Electrocoagulation cell was operated using rectifier, power supply with working range of electric current and voltage 0-60 amp and 0-15 volts respectively, ampere meter with digital working range 0-20 ampere and voltmeter with digital working range of 0-300 volt DC. Electrocoagulation was performed at different voltage (2, 3 and 4 volts). A reactor containing volume 20 liters of POME or water was used to conduct EC experiments (Fig. 1). The twelve aluminum plates were connected to a low voltage power supply. Six alternate plates were connected to the positive pole and the other six were connected to negative pole of the battery, thus acting as anode and cathode respectively. The weight of the plates was measured before and after the electrocoagulation. Aluminium plates were cut from commercial grade sheet (95%-99%) of 3 mm thickness as anode and cathode. POME samples were collected from Sri Ulu Langat Palm Oil Mill with COD, turbidity and pH around 50,000 mg/L, 2800 NTU and 4 respectively. Water samples were collected from usual tap water in the laboratory, the pH of tap water was 6 to 8.5. The pH of the water was adjusted to pH 4 by using 1N HCl.

Figure 5.

Electrocoagulation of Palm Oil Mill effluent as Wastewater Treatment and Hydrogen Production using Electrode Aluminium

3.2. Removal of pollutants from industrial effluent

3.2.1. Cell operation

A comparative study was conducted by using the POME, tap water at pH 4 (pH was adjusted with acid) and tap water without pH adjustment as electrolyte during different run, each electrolyte was analyzed for pH, COD and turbidity before and after the run. The pH of tap water was found in the range of pH 6.5-8.5 during different runs depending on the source of supply. The experiments were conducted in batch system. Electrodes were put in the reactor as multiple channels; with inter-electrode distance of 3 cm [28]. To perform EC, direct current (DC) was used throughout the experiment which was being converted from alternating current by using power supply and rectifier. POME, tap water at pH 4 and tap water (without pH adjustment) samples were analyzed before and after electrolysis for pH, COD and turbidity using standard techniques and Equipments. Hydrogen concentration was also analyzed using gas chromatography. The electrode surface was mechanically rubbed with 400 grade abrasive paper to remove the rusting or deposits before each run. The experiments were carried out at different voltage values: 2, 3 and 4 volt, and the current were measured during each run. Standard deviations were calculated and plotted to facilitate the reproducibility of the data regarding measurements.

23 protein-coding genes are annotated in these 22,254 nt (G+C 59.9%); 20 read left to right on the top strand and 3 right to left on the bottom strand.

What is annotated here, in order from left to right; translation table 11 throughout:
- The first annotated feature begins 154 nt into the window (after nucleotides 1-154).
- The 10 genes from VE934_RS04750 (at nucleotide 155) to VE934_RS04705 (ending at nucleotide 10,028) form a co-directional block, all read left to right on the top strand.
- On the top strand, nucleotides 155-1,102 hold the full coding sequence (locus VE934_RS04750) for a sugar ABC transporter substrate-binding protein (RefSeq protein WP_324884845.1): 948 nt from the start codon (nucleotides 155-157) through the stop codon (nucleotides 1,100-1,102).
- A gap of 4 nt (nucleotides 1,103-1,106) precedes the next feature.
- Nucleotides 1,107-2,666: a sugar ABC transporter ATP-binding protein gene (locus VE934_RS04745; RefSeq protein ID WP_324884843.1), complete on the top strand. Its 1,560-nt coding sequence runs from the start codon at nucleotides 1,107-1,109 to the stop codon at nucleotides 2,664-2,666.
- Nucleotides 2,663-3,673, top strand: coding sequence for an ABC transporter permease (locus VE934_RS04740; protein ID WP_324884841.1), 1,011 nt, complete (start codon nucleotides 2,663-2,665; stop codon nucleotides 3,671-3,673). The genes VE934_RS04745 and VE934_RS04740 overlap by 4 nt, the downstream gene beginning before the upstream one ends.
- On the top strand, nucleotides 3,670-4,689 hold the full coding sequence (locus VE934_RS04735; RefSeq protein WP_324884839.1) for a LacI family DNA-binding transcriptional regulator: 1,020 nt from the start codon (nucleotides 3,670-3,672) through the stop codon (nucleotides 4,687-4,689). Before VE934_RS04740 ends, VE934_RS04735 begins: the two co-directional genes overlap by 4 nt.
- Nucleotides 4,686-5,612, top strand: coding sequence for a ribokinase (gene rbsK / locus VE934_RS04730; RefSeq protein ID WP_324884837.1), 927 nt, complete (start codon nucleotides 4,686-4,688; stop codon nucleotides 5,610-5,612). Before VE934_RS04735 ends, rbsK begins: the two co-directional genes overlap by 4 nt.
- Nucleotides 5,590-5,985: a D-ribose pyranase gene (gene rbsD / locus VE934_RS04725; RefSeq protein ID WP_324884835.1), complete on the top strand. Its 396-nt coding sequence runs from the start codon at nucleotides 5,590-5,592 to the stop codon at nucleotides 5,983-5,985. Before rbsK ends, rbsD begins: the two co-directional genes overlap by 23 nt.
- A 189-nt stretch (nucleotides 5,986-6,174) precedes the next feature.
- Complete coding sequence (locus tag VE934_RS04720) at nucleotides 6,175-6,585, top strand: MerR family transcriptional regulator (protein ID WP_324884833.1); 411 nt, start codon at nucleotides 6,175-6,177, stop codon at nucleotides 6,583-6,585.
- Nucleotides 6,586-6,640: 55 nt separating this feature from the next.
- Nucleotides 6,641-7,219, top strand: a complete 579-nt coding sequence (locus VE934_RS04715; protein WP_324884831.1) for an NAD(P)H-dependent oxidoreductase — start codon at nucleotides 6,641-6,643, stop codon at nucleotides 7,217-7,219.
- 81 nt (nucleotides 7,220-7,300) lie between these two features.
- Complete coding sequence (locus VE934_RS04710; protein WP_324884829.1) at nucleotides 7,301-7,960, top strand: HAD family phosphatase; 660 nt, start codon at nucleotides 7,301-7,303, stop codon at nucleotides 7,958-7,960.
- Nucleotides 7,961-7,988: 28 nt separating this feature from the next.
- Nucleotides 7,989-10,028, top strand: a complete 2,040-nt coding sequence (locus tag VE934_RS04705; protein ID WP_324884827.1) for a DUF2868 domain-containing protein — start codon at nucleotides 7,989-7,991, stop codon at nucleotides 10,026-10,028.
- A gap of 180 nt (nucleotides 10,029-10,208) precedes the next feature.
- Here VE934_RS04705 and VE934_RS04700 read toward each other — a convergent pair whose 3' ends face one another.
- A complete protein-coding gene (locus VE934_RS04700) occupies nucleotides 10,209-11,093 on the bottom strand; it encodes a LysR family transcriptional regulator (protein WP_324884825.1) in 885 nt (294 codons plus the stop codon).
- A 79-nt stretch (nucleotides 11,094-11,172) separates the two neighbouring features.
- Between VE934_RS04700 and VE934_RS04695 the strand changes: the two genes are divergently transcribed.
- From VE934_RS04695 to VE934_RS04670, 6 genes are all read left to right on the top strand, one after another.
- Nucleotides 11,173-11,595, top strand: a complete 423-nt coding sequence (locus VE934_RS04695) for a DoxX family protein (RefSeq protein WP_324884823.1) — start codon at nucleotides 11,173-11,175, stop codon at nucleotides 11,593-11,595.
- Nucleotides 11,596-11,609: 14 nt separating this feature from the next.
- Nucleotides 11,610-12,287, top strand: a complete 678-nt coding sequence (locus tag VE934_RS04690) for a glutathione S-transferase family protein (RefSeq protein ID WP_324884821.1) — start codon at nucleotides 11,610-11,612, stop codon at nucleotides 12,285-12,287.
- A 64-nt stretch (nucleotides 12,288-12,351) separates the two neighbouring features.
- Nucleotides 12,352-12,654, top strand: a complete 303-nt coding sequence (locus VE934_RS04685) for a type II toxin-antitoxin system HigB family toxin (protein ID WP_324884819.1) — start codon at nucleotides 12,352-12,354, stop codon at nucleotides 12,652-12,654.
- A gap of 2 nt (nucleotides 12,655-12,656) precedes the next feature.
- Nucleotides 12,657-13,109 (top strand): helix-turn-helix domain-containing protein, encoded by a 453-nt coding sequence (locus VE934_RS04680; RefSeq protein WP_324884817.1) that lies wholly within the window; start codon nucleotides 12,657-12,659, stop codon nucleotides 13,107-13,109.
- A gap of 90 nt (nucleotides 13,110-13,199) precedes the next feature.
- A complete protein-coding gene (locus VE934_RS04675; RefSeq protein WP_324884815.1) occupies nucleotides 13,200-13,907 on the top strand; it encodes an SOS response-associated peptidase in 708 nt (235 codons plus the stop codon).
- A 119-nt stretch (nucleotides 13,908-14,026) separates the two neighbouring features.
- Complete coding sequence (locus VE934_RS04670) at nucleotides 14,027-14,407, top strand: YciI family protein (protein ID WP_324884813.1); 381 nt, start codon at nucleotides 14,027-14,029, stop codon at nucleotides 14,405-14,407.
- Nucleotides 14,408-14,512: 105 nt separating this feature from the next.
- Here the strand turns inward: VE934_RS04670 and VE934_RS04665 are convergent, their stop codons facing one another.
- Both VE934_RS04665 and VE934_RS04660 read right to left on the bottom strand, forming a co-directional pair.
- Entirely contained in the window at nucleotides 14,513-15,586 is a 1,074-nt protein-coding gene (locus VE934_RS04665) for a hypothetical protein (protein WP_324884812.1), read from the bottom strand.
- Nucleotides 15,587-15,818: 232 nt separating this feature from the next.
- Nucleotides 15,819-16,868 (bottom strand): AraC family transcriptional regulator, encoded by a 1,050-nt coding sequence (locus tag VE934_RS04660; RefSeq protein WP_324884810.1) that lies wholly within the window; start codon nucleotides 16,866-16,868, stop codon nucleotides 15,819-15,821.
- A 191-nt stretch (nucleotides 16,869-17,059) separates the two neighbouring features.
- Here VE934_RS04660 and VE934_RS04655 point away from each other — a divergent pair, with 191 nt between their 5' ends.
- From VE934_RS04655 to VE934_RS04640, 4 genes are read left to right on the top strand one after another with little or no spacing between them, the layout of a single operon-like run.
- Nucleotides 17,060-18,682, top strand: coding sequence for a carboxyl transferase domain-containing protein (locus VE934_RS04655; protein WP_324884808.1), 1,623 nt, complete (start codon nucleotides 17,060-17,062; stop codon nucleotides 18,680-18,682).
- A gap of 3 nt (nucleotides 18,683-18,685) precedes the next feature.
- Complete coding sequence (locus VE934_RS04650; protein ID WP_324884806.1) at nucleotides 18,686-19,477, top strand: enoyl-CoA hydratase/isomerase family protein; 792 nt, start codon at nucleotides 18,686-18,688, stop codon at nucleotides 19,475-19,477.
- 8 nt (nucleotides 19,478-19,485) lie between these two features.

3.3. Hydrogen production

3.3.1. Hydrogen production

A closed container was used to conduct the electrocoagulation; the container was connected to the peristaltic pump to collect the total gas (Fig. 1). The gas was collected at the rate of 900 ml/minute at room temperature in the gas bags equipped with one way valves. The composition of the total gas was analyzed using gas chromatography (SRI 8610C, USA), equipped with a helium ionization detector (15 m length). The temperatures of the oven, injector and detector were 50, 100 and 200 °C respectively.

Cumulative hydrogen gas (Fig. 9) was calculated using the following equation:

Vn=QxXH2+Vn-1E6

Where Vnis the volume of hydrogen gas at n hours; Q is the flow rate of total gas; XH2 is the concentration of hydrogen gas in total gas; Vn-1 is the volume of hydrogen gas in total gas.

The electrical energy supplied to the system was calculated using the following equation

Ee=VItE7

Where Ee is the electrical energy supplied by the DC power supply (J); V is the DC voltage applied; I is the current (A) and t (hour) is the duration of the DC voltage applied to the system.

The amount of produced hydrogen gas was calculated using the following equation:

PVH2=mMRTE8